Michelle Simpson

May 20, 2019

Apprenticeship offers Michelle Simpson a way of funding her nursing ambitions

Michelle Simpson from Kettering had always dreamed of being a nurse. She started an adult nursing degree at University but had to give it up for financial reasons.

Now, through an innovative apprenticeship scheme, Michelle is finally fulfilling her career ambitions.  Michelle is a Trainee Nursing Associate at Kettering General Hospital through a new apprentice scheme run by Northamptonshire Health and Care Partnership (NHCP); a group of leading health and care providers in the county, committed to offering apprenticeships and growing their talent pipeline.

Michelle had been working as a healthcare assistant at Kettering General Hospital when she read about the apprenticeship on the hospital’s social media platform and decided to apply.  Michelle explains,

“I wanted to develop my job role and an apprenticeship seemed like an ideal way to further my career in healthcare without having to give up work. I’ve always wanted to train to be a nurse. I had started an adult nursing degree at University several years ago but struggled financially without an income while studying full time and ended up leaving the course because of that.”

At KGH Michelle is training on an acute medical ward caring for a variety of patients with multiple different illnesses and conditions. Her position bridges the gap between healthcare assistants and nurses and her main task is to shadow the nurses on the ward to learn how to manage the patients’ various conditions, monitor patients’ vital signs, understand when their condition might deteriorate and eventually to learn to manage medication.  For one week every month Michelle is released from the ward and spends the week studying with her peers on the adult nursing course at Northampton University.  Michelle says:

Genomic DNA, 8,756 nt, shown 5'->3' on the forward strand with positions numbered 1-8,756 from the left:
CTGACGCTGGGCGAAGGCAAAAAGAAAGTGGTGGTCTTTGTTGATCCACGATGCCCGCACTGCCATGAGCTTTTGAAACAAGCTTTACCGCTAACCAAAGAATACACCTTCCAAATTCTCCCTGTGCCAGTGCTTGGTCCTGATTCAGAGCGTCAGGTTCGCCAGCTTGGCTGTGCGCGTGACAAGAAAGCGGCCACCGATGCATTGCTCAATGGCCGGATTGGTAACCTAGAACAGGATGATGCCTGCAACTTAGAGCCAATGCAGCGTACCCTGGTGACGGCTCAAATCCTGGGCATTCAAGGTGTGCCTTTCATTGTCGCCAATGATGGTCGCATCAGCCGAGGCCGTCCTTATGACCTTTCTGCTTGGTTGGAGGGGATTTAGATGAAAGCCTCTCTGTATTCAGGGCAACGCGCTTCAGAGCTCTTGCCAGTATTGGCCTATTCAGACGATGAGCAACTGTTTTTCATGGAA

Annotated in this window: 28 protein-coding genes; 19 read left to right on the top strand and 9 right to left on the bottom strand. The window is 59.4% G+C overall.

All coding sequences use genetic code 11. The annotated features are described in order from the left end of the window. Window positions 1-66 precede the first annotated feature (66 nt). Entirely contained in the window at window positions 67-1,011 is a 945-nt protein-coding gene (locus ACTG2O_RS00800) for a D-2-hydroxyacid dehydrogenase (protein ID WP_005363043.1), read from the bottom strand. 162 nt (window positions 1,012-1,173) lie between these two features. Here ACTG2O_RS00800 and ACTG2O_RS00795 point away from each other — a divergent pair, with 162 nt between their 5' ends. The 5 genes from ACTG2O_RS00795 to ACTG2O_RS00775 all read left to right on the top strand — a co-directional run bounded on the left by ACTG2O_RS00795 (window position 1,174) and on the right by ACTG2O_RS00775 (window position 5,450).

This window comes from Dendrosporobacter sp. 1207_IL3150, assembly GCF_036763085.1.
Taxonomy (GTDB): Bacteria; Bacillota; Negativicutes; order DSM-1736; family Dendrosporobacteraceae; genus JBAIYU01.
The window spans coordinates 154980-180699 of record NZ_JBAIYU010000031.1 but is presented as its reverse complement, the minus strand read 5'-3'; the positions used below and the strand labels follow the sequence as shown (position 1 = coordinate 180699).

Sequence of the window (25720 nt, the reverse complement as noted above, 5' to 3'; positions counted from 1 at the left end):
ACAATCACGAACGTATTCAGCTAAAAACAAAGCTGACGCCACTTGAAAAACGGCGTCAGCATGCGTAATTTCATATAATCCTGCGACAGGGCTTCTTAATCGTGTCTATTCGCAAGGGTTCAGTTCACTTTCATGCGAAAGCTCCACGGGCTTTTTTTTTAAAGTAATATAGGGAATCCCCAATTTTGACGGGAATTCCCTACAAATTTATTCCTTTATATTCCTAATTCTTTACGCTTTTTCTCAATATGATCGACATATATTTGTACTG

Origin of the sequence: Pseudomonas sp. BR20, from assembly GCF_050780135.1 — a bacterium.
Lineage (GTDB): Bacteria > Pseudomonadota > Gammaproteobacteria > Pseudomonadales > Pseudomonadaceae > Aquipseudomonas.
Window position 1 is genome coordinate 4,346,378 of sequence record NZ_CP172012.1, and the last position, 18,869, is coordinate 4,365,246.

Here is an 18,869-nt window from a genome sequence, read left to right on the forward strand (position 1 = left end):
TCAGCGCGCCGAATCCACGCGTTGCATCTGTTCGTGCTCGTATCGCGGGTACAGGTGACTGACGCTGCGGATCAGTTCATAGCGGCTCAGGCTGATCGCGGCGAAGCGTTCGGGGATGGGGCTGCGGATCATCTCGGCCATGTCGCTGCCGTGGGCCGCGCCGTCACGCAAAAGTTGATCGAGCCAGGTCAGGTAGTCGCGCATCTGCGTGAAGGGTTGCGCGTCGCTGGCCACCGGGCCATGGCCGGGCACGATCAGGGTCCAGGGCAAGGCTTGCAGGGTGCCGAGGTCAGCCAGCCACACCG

“Through the apprenticeship, I’m now in a role where I’m earning while I am learning, which is amazing. This is a great way for people who, like me felt their career had stalled, to progress.  I find the time away from the ward really valuable for reflecting on what I’ve learnt and what I’ve done over the last three weeks. There are around 25 of us in my cohort from three different Trusts and it’s great to get together each month and hear about each other’s experiences.  Working full time while studying for a degree has its challenges, but I have a really wide support network around me. There’s always someone to turn to if I have a question or concern. I have mentors on the ward where I spend most of my time, as well as mentors when I’m on placement. I also have a really supportive course leader based at Kettering General if I have any concerns and a Personal Academic Tutor at University.”

Taking on an apprenticeship has given Michelle many new key skills and experiences and she would recommend the scheme to others keen to develop their careers in healthcare.  Michelle concludes,

“I’m really enjoying watching myself grow in the profession and learn new skills. I have a year left of my apprenticeship course but I won’t stop there, there are opportunities to develop my skills further after I’ve completed this apprenticeship so I can continue to progress my career through the health service.”